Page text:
Starters of urban change (7) Urban toll in London

Congestion Charge, London’s urban toll system, is among the rare cases in which a politician states his admiration before a measure that has worked better than forecasted (at least that’s what he said to the BBC).

Let us use here what some urban economy teachers say. Imagine an ET hovering over planet earth, and how he could be puzzled to see our behavior on car flows; you pay tolls to use motorways that seldom have any congestion, while in large cities, which can put to test anyone’s patience, moving by car is free. The scarcity of a good (fluidity) does not influence its price.

This first idea deserves some considerations: since the introduction of parameters and (especially in Europe) air quality control measures, moving your car in a central district remains relatively free, but the moment you decide to stop and park, you are in for a step bill. This helps improve air quality, but is felt by some as a social division between haves and have not’s in terms of accessibility to urban cores; I think that this is not necessarily the case, as in a reasonably designed public transportation system fares are always much more affordable than car ownership. Sure, you have all the right to feel better in your car, as you have no need to smell other people’s smells, but you have no need to organize your trip according to parking availability and you can do many useful things (even just thinking) while someone else focuses his/her attention on steering a vehicle. I think it’s rather an issue of what you want to do with commute times that can be very long for some, and feelings, but access times are not necessarily longer for the most (sure, if you make many stops things can change, but you need to factor in the parking hurdle).

It seems the system has worked rather well; tariffs have helped boost public transport, and reduce pollution with positive effects on public health. Citizens, as on almost any other issue, are divided between pros and cons. Traffic levels have gone down 10,2% in 10 years, but travel time remains the same for motorists.

An interesting thing in this measure is that it was approved by a Labor government and presented by some as a left wing interventionist policy, but later has been maintained by Conservatives (even if they scraped the western extension), and new restrictions are being planned for 2020.

But few cities have followed that path: more often than not, the fear of losing votes.

Starters of urban change (3) Horses, cars and rooms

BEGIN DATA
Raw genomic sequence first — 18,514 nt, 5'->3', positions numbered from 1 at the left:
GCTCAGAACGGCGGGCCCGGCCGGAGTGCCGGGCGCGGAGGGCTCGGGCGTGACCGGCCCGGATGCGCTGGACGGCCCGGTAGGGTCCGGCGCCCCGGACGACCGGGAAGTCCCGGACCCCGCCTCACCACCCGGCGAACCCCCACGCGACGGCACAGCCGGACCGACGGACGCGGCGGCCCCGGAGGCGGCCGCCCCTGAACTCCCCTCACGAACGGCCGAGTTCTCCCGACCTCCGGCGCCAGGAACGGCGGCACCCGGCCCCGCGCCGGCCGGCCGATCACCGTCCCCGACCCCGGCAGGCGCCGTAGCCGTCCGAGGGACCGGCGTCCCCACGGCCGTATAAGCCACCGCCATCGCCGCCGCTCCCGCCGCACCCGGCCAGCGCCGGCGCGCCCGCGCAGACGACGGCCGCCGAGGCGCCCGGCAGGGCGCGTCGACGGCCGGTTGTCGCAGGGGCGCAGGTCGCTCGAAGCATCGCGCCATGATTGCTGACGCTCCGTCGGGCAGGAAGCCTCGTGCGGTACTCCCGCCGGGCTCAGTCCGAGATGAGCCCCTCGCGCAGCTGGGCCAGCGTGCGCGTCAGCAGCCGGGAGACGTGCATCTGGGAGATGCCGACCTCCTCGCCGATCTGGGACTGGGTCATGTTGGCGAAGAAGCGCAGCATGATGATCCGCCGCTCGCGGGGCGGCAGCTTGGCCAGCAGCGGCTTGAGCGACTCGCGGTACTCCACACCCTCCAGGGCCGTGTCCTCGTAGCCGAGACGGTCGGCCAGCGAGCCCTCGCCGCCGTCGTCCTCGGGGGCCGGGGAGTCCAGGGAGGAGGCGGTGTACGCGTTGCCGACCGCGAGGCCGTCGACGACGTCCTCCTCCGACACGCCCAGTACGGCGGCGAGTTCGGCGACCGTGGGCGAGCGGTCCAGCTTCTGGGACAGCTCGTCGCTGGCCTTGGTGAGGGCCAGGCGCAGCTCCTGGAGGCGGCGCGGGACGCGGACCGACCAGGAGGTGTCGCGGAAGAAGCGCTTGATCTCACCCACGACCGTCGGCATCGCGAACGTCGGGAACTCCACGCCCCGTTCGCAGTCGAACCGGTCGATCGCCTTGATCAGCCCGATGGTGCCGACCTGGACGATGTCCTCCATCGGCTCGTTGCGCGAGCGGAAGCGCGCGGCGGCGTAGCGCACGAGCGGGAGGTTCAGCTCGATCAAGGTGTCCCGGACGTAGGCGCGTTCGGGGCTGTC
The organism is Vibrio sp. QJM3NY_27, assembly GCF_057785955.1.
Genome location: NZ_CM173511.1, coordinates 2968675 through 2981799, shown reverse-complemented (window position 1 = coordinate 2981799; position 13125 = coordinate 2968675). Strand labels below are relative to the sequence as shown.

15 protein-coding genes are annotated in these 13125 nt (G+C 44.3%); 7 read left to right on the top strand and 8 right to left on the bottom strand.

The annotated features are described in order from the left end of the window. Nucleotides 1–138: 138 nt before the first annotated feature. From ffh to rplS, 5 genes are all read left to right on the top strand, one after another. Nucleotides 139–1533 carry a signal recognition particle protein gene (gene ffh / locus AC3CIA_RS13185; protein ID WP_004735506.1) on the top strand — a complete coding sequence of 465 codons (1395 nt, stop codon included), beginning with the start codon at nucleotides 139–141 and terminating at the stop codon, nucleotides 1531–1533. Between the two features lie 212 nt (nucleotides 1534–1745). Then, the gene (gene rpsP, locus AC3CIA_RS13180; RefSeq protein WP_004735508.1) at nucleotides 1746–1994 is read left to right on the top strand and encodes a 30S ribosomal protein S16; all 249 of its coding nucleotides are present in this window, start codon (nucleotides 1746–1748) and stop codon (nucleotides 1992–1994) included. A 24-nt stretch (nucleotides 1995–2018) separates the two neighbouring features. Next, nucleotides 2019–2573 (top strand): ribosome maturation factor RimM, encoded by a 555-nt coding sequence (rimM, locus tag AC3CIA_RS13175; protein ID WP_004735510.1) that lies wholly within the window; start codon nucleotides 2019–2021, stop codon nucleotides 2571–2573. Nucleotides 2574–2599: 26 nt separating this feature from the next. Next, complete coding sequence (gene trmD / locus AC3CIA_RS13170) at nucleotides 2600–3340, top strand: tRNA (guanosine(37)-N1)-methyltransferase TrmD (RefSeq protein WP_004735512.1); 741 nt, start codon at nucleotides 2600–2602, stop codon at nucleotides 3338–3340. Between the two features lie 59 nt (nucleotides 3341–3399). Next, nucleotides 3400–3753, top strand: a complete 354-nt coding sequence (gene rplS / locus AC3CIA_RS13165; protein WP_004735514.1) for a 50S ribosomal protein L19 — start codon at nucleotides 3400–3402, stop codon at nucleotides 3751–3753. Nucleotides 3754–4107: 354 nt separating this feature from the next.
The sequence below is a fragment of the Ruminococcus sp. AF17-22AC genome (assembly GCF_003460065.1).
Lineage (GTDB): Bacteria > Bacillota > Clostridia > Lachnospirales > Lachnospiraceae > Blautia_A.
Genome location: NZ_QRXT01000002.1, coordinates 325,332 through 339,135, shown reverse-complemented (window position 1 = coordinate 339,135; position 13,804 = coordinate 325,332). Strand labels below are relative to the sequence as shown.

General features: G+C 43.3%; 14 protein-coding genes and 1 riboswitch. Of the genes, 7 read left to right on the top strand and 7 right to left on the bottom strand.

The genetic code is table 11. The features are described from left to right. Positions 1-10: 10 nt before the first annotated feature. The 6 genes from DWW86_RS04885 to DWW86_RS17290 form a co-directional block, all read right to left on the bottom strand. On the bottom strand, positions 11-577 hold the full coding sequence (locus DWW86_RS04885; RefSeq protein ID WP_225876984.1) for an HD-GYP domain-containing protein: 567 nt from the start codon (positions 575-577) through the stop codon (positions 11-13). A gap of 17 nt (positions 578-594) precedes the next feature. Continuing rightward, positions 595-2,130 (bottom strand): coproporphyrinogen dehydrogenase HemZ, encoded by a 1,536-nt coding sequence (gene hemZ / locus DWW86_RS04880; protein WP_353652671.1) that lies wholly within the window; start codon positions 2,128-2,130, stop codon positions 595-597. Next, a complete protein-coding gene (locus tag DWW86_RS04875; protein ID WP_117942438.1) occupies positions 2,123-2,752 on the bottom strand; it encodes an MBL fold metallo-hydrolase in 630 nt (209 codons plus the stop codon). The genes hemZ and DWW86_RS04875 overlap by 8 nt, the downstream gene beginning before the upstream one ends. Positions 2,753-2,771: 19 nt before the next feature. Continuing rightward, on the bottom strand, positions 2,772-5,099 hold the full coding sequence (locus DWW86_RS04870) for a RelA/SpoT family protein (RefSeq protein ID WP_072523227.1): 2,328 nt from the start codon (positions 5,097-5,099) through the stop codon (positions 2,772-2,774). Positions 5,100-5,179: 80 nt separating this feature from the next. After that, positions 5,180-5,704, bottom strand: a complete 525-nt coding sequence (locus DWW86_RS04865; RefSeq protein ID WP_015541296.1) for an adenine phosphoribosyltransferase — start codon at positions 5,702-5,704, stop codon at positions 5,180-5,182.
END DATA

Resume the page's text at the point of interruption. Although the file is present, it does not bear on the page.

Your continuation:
A garage door in a small appartment building in Spain

A garage door in a small appartment building in Spain

At the dawn of the XXth century the car appears. Up until then people move around cities walking or by horse. Urban families with horses or other transportation animals, usually expensive, were a minority. The advent of mass car and its expansion through all the social layers implies a new dimensional problem; a horse is quite smaller than a car, and even a horse vehicle can be more flexible in dimension.

A horse box can be some 3×3 m, as the animal is seldom more than 2 m long. If you leave some horses temporarily tied to a post in the street, they occupy even smaller spaces; if you consider carts, things can be a little different. Alongside cars, bikes appear with an even more reduced footprint.

A current car can be some 4 to 5 meter long, with a total width of 2 m considering lateral mirrors. The biggest difference when compared to the horse in urban terms is that the animal usually belonged to a firm or a family with a firm, while automobiles are now in almost each family, and they feel the need to have them near their homes. So going from horses to cars is not so much a public space congestion due to moving elements, as you can see in historical photos from before the car that street where packed with all sort of contraptions; it is rather how to park a much higher number of vehicles in a distributed way through the city.

Around 1990 only the rich had a carriage; most homes had no space for vehicles. The first bylaws requiring a parking space associated with a home are usually from the 1960s-1970s, when cars became really massive in Europe and North America. And here comes architectural typology; in single home areas, with large lots, the garage finds easily its place as an ancillary building, or you park on streets that, due to the low density, have no great problem. The biggest problem comes with vertical homes. Using the block core is a solution, but one that comes at the cost of the demise of that core as a residual space. Burying the garage needs ramps of a certain length, and space is not always there. Adapting older buildings, mainly ones on small lots, is often impossible.

Today there are two visions, in a moment in which (at least in Europe or North America… and well, mostly nowhere…) horses are no longer an alternative. Some call to retain the current quotas defining a mandatory parking provision related to the number of homes, even if sometimes the same administration that enforces that rule later allows developers to sell to different buyers parking lots and apartments, so creating a pressure on on-street parking as some prefer to avoid the high cost of an in-building space. This option leads to a persistence in the creation of a car-centric infrastructure. Meanwhile, some demand the end of such mandatory quotas; this would not be a prohibition of in-building parking, but as it would no longer be a mandatory space, it would be added to the planning-allocated buildable floor area, so developers should choose between apartment space and parking lots, giving a different voluntary quota to different neighborhoods.